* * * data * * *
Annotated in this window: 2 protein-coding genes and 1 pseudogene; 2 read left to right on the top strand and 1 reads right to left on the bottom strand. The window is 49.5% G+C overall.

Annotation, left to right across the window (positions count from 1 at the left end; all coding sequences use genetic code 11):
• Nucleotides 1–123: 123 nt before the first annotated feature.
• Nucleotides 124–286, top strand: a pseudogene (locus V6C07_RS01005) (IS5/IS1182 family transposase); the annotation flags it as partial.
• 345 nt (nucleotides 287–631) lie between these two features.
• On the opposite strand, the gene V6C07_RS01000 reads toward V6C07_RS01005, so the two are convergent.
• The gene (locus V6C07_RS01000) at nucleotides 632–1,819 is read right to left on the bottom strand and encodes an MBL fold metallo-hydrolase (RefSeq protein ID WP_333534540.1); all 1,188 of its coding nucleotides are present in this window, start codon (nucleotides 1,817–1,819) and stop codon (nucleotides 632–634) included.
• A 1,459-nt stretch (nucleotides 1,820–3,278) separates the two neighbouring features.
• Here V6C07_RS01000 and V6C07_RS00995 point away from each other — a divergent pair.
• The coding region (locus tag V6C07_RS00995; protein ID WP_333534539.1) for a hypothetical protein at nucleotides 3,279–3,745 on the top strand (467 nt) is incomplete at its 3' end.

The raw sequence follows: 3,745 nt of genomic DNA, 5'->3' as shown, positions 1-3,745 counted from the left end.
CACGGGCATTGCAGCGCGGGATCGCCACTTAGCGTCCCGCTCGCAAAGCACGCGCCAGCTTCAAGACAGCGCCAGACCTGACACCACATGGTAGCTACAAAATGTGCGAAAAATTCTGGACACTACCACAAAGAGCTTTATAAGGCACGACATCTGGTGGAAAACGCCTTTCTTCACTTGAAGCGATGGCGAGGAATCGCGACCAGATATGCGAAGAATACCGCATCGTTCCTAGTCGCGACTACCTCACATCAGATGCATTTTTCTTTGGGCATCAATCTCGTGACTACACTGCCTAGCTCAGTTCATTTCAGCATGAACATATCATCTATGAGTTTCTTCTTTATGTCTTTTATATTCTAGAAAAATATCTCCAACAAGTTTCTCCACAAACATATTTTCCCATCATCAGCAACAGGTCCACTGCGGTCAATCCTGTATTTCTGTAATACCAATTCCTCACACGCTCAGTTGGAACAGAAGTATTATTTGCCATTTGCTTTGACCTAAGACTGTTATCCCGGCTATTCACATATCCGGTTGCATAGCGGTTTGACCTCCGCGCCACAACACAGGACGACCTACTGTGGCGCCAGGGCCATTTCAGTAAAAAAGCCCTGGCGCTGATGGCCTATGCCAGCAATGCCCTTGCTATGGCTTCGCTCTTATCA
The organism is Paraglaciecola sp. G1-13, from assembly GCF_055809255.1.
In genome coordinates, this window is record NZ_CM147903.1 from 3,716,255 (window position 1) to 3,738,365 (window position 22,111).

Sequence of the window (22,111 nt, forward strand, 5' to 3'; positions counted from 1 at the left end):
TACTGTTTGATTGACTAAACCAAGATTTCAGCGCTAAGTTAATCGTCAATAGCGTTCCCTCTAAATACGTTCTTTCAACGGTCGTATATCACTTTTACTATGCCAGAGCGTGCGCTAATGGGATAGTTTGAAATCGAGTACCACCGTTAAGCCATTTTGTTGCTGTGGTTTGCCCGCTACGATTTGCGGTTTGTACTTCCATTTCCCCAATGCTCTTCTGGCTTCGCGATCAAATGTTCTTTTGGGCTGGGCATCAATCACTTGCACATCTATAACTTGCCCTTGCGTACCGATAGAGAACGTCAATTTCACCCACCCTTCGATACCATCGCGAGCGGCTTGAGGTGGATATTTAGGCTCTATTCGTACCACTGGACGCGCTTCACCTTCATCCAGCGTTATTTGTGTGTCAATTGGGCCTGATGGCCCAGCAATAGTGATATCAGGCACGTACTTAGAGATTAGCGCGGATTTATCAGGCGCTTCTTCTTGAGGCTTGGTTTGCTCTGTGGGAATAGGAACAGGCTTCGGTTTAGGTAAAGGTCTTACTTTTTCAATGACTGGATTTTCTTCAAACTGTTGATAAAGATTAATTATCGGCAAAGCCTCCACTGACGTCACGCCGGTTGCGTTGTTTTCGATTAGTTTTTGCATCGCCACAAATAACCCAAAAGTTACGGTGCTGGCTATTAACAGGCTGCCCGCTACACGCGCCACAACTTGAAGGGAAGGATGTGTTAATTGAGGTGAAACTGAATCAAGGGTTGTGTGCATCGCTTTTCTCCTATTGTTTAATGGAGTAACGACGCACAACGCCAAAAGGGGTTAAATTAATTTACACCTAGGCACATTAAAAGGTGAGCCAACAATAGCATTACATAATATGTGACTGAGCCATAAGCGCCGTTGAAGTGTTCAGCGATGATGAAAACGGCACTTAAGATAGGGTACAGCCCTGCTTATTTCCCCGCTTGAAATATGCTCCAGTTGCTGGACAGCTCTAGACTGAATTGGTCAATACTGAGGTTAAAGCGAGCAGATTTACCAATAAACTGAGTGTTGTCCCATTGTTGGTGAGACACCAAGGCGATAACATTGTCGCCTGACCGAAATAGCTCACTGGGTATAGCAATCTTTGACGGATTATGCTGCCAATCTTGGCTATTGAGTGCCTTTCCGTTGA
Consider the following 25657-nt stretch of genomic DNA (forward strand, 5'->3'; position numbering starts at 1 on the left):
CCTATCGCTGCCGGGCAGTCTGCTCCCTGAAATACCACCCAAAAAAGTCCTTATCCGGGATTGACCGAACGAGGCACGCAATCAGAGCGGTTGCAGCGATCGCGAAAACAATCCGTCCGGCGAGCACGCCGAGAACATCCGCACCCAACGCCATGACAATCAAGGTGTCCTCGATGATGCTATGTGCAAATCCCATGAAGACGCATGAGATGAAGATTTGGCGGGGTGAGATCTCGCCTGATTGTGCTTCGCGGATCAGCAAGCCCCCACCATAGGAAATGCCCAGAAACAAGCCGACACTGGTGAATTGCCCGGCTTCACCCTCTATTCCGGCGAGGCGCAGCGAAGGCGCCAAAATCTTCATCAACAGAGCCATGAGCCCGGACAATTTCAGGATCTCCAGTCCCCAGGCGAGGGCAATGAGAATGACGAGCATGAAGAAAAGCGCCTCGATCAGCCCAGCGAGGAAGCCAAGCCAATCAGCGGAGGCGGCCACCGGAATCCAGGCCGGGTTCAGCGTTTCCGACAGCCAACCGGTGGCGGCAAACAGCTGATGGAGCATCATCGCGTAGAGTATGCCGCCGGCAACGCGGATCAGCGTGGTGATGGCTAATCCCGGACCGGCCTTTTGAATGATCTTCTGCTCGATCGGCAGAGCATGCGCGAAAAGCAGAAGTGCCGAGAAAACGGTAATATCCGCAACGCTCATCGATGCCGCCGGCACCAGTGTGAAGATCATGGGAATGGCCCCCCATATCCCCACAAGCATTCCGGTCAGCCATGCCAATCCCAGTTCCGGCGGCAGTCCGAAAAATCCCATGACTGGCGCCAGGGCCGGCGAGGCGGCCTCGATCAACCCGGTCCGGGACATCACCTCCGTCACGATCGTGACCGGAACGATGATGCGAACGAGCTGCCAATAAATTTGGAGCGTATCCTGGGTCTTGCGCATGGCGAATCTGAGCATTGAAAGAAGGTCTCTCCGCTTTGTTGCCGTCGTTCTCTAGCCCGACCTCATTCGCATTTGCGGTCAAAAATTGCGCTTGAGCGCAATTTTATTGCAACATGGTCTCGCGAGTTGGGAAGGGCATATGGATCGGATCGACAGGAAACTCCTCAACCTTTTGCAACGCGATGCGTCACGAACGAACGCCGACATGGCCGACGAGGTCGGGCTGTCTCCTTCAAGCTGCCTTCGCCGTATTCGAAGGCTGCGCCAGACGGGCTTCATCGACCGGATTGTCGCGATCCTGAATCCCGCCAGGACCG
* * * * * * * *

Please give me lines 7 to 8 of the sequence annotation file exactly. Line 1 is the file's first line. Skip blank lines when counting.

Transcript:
• The gene (locus V6C07_RS01000) at nucleotides 632–1,819 is read right to left on the bottom strand and encodes an MBL fold metallo-hydrolase (RefSeq protein ID WP_333534540.1); all 1,188 of its coding nucleotides are present in this window, start codon (nucleotides 1,817–1,819) and stop codon (nucleotides 632–634) included.
• A 1,459-nt stretch (nucleotides 1,820–3,278) separates the two neighbouring features.